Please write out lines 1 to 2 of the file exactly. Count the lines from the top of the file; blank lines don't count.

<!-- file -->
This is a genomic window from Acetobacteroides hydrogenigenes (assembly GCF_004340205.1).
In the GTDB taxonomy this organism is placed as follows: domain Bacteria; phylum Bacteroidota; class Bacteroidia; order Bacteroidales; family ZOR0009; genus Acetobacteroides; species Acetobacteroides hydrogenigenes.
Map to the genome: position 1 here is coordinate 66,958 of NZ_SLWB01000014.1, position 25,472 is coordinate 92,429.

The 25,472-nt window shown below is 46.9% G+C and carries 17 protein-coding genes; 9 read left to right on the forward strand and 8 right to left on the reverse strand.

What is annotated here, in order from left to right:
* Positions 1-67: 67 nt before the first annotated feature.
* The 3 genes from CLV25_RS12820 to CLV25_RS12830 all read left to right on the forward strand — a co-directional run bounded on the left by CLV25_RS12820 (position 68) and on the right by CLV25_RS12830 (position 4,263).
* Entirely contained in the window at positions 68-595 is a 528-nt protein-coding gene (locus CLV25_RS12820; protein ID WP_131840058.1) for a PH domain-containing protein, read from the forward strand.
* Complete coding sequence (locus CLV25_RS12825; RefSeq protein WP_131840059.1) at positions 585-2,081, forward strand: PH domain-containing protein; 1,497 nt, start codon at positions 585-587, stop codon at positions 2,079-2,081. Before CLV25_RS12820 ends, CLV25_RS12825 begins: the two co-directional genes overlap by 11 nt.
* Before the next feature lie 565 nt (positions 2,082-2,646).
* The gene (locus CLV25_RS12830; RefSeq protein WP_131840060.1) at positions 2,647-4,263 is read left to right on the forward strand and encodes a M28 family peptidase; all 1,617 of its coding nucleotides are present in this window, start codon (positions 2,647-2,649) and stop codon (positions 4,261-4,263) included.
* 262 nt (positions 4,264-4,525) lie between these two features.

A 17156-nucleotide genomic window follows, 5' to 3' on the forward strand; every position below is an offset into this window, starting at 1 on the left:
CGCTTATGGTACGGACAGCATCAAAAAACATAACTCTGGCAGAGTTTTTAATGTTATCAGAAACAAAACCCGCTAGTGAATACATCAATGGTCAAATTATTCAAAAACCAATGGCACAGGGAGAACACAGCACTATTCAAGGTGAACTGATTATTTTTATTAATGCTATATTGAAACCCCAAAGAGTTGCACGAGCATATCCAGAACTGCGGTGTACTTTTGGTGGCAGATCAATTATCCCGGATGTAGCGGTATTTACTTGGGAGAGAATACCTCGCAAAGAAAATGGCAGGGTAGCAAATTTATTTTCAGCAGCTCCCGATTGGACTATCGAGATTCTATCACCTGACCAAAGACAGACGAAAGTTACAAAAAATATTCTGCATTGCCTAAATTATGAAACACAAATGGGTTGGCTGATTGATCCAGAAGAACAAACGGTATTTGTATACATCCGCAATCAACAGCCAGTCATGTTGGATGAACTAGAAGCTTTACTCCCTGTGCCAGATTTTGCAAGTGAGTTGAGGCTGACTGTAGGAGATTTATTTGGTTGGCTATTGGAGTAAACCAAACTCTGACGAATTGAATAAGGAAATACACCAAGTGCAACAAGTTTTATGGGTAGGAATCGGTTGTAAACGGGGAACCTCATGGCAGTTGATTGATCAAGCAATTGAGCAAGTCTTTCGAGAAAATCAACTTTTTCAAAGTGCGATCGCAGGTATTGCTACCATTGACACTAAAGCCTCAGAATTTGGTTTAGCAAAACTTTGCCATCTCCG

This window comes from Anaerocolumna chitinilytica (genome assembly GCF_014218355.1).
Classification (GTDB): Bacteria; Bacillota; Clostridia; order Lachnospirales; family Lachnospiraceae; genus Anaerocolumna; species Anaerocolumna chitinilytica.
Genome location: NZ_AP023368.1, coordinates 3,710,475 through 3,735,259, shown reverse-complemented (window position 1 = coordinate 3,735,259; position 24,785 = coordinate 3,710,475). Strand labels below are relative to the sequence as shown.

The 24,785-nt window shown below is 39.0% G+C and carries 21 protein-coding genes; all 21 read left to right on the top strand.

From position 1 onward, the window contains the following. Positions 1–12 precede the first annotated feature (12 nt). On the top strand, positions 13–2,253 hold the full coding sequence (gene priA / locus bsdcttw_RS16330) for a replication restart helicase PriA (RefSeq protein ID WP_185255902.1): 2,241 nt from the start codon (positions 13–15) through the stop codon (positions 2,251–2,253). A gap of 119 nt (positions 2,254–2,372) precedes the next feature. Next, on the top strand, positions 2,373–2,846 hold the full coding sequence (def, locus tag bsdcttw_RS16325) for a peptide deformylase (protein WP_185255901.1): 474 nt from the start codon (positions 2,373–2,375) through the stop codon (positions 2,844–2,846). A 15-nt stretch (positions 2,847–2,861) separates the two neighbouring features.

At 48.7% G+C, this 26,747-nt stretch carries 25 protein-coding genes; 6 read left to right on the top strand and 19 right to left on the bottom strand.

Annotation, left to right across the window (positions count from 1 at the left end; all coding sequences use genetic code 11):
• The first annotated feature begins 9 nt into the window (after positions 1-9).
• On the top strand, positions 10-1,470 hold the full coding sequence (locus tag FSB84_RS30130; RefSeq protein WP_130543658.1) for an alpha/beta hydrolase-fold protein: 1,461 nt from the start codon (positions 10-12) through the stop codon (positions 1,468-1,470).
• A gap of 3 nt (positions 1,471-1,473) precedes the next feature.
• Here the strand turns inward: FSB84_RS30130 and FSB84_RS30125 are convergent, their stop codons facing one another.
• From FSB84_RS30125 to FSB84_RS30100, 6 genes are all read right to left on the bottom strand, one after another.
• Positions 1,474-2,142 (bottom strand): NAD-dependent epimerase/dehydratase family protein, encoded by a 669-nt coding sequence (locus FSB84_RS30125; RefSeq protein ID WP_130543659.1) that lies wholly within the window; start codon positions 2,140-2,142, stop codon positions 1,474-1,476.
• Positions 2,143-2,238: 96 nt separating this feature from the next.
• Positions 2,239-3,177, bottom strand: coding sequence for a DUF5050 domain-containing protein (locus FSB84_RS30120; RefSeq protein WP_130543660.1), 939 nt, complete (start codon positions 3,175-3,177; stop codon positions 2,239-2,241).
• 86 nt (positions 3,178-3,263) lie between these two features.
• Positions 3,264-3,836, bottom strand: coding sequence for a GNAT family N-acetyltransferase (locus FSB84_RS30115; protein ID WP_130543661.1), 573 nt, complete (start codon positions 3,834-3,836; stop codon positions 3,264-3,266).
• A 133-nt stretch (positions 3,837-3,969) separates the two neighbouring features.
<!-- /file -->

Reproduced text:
This is a genomic window from Acetobacteroides hydrogenigenes (assembly GCF_004340205.1).
In the GTDB taxonomy this organism is placed as follows: domain Bacteria; phylum Bacteroidota; class Bacteroidia; order Bacteroidales; family ZOR0009; genus Acetobacteroides; species Acetobacteroides hydrogenigenes.